And interestingly, the company itself has asked for changes to the permit – more than once – since it was initially granted. Deemed “minor amendments” by the Ministry of Environment, the changes requested by Mount Polley were not required to go through a public process before being approved. Twice, the company got what it asked for: amendments that would make it easier for the mine to meet the permit requirements.

As Christine explains:

Mount Polley has been out of compliance with their discharge permit since 2017 when they got it. Until February 2020, they were out of compliance. They weren’t charged. There wasn’t a penalty or fine for being out of compliance, and the Ministry of Environment approved the amendments that the mine was asking for in order for the mine to become compliant. The mine can’t meet the requirements of the permit, so they push the goal posts. Does that make any sense at all?

Christine says she only found out about the permit amendments because she sits on the Public Liaison Committee (the creation of this committee was required by Ministry of Environment in the discharge permit). As part of the Committee, she participates in mandated quarterly meetings with the mine and BC ministry officials.

To make things even muddier, soon after the latest amendment was approved in February this year, Christine says Mount Polley appealed the same discharge permit yet again. This time, she says, it’s because the Ministry of Environment “dropped some wording in there that they didn’t like” – particularly a requirement for the mine to remove the discharge pipe from Quesnel Lake by 2022. The minor amendments and Mount Polley’s appeal have resulted in delays in CCQL's own appeal process as the parties wait to see exactly what the permit will look like.

What’s next for the appeal

Right now, Christine says their group is awaiting news from the EAB about when their hearing might be scheduled, acknowledging delays due to the COVID-19 pandemic.

In the meantime, CCQL is working with environmental engineers on an “options analysis” for water management at Mount Polley. The options analysis is intended to assess potential alternatives to the current problematic water treatment system. Since the company has not provided alternatives to discharging the waste into the lake, CCQL and their experts decided to do this assessment themselves.

“The options analysis will help us learn – and be able to take to the EAB as evidence – other processes that they could use in order to clean their water,” Christine says.

The Environmental Appeal Board often defers to government in its decisions, so Christine and her allies face an uphill battle. But it’s a fight that West Coast is proud to support.

“We don’t argue that they have a water problem. We don’t want to shut the mine down, that’s not our intention, and the group is very clear about that. Lots of people who live on the lake have family members who work at or depend on the mine … This is about doing it right.”

Keeping up the pressure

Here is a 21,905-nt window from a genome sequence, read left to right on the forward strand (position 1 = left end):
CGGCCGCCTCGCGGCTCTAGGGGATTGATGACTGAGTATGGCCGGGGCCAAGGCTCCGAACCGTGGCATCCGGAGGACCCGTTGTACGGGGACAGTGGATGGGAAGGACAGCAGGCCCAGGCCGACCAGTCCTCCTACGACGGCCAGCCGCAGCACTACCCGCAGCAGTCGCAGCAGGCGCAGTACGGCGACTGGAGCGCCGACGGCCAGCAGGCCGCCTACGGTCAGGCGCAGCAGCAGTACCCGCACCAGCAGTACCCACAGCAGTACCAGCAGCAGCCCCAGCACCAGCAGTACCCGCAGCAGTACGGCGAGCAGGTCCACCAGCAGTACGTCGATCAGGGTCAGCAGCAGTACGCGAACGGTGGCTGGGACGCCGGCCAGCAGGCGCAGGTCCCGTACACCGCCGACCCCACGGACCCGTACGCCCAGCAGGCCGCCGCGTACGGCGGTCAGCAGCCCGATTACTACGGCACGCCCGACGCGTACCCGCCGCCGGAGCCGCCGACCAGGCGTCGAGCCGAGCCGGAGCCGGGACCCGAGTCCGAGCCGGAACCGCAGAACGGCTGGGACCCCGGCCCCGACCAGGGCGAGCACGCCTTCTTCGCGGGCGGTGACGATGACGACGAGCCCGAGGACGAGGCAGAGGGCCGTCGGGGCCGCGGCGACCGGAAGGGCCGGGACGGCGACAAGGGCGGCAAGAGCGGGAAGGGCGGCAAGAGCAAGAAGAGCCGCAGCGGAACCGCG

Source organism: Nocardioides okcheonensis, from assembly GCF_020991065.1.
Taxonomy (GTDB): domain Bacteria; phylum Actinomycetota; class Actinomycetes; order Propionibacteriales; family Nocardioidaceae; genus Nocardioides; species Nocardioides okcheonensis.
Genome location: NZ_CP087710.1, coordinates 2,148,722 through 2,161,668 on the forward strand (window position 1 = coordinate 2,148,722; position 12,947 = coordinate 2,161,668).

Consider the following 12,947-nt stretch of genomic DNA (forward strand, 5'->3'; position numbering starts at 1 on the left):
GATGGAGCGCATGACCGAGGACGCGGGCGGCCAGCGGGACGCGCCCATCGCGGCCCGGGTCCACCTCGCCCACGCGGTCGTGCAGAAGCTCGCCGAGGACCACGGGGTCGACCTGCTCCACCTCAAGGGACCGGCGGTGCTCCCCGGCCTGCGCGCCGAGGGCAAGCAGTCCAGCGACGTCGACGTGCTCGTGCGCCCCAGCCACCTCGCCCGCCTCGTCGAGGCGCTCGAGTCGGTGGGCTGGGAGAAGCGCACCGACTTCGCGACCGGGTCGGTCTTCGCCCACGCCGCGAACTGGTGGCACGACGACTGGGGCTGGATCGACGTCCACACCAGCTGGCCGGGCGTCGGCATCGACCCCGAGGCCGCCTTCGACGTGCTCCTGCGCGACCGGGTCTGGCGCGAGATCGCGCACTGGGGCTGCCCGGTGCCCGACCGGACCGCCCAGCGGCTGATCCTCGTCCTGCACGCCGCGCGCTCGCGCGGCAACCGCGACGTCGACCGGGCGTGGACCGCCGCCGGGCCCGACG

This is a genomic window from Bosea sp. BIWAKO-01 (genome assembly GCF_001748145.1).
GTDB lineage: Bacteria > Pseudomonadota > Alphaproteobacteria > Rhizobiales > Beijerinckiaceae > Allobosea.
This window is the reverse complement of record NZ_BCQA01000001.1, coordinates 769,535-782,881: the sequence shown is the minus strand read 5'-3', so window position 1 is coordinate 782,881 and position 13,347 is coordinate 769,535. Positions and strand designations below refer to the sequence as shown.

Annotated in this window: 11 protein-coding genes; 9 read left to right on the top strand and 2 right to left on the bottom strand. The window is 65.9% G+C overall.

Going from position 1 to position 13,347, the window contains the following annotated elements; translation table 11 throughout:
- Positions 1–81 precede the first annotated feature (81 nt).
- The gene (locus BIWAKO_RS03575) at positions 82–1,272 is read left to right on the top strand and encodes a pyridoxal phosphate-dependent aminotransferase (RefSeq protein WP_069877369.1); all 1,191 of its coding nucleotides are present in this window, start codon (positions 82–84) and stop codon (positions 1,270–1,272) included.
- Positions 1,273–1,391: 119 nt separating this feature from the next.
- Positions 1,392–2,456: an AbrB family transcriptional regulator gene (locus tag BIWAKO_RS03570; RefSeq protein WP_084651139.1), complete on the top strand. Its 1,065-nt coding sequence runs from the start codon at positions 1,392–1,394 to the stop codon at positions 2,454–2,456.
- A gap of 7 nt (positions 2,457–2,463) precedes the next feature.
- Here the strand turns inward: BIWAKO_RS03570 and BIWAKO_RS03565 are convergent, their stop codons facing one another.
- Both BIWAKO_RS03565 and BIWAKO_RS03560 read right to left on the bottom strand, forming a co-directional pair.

All of this effort by Christine, CCQL, and many others has helped to keep the pressure on the mining company – and on the BC Ministry of Environment – to address community concerns. While it hasn’t yet resulted in better water treatment practices at the mine, there are some signs that community involvement is having an impact.

“The Ministry of Environment is getting a little tougher, which is good,” notes Christine. “We’re putting pressure on, and we’re being included more often now in the discussions.”

It’s crucial that community members have a voice in decisions that affect Quesnel Lake. But CCQL knows that there’s a long road ahead before their concerns about the mine’s water problems are resolved.

One major concern for Christine now is the ongoing exploration happening on and around the Mount Polley Mine site – which she fears will lead to an expansion of the mine. Along with the potential re-start of the mine, she says the threat of expansion makes CCQL’s appeal of the discharge permit even more urgent.

“The bottom line is that we want them to clean the water before it hits Quesnel Lake or any other water source in the area,” she says.

Working together for clean water

After six years of learning, spreading the word, and engaging with the mine and provincial ministries, Christine says she has been feeling particularly thankful for all of the allies, colleagues and friends who have helped along the way – including their lawyers (and experts) who provide their services at a legal-aid rate.

“This year, coming into this anniversary, and knowing that the fight’s going to continue and the hardest part is ahead of us still, we’re just grateful for all those people who helped us get up and stay up.”

Funding from West Coast’s EDRF has helped CCQL get to where they are – but they need additional support to continue their ongoing appeal with the EAB. To learn more about CCQL and find out how you can contribute to their work, click here.

Alexis Stoymenoff - Communications Director